So, for today…idioms.

I have been a very unenthusiastic blogger this week. Tuesday: I spent the day at my grandparent’s house and later had a sushi date with a friend. Wednesday: I had a massage and then spent the afternoon will another friend. And today, I worked. Now, I am feeling very lazy. So, for today…idioms.

Every language has its own set of idiomatic expressions–most of which make sense only when taken in light of the culture. Sometimes, though, while they remain in common use, their original reference is completely outdated and seems to make no sense whatsoever to those who are learning the language. In fact, sometimes when pressed to explain such expressions, even native speakers are puzzled by why certain colloquialisms are uttered. Such phrases as “break a leg,” “hit the nail on the head,” and “as easy as pie,” are common in the English language, though they are hardly meant to be taken literally.  Americans, while quick to adopt a variety of expressions, often from a hodgepodge of cultural sources, usually have little knowledge of how they came to be in use, or perhaps even their original meanings. This can be equally true in other languages.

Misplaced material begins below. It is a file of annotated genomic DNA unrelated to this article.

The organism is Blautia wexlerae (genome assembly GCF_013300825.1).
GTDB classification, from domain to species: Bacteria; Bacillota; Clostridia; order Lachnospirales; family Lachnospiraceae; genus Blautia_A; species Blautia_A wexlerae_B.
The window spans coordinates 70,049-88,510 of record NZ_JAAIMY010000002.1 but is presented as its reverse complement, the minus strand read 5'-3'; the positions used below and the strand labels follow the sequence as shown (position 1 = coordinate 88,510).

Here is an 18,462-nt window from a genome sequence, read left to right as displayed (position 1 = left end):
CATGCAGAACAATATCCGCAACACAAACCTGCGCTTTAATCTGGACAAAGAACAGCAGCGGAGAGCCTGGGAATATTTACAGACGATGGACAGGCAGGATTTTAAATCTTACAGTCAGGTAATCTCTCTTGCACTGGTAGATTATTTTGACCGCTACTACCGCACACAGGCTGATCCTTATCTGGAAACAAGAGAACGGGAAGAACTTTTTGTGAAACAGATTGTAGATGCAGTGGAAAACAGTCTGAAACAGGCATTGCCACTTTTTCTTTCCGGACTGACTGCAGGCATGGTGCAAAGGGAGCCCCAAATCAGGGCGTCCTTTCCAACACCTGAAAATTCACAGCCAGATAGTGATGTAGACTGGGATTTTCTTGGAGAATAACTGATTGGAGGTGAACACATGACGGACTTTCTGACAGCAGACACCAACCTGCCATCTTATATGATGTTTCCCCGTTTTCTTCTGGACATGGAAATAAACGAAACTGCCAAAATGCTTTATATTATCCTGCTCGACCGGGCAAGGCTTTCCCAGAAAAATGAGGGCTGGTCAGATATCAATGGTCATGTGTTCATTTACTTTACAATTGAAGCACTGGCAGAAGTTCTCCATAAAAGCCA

For example, my favorite Italian phase is, “in bocca al lupo,” which is literally translated as, “in the mouth of the wolf.” The response to this is, “crepi il lupo,” translated, “the wolf will die.” Of course, this idiomatic exchange has an interpreted meaning, which is similar to our term of good luck: break a leg. Going “into the mouth of a wolf” is symbolic of facing trouble, and the response “the wolf will die,” is indicative of success in the face of such obstacles. This exchange was often uttered between Professor Checca and us before a test.



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2 responses to “So, for today…idioms.

  1. Thank you – I’d never heard of in bocca al lupo and crepi il lupo. There are Italians in my family; I will try these idioms out!

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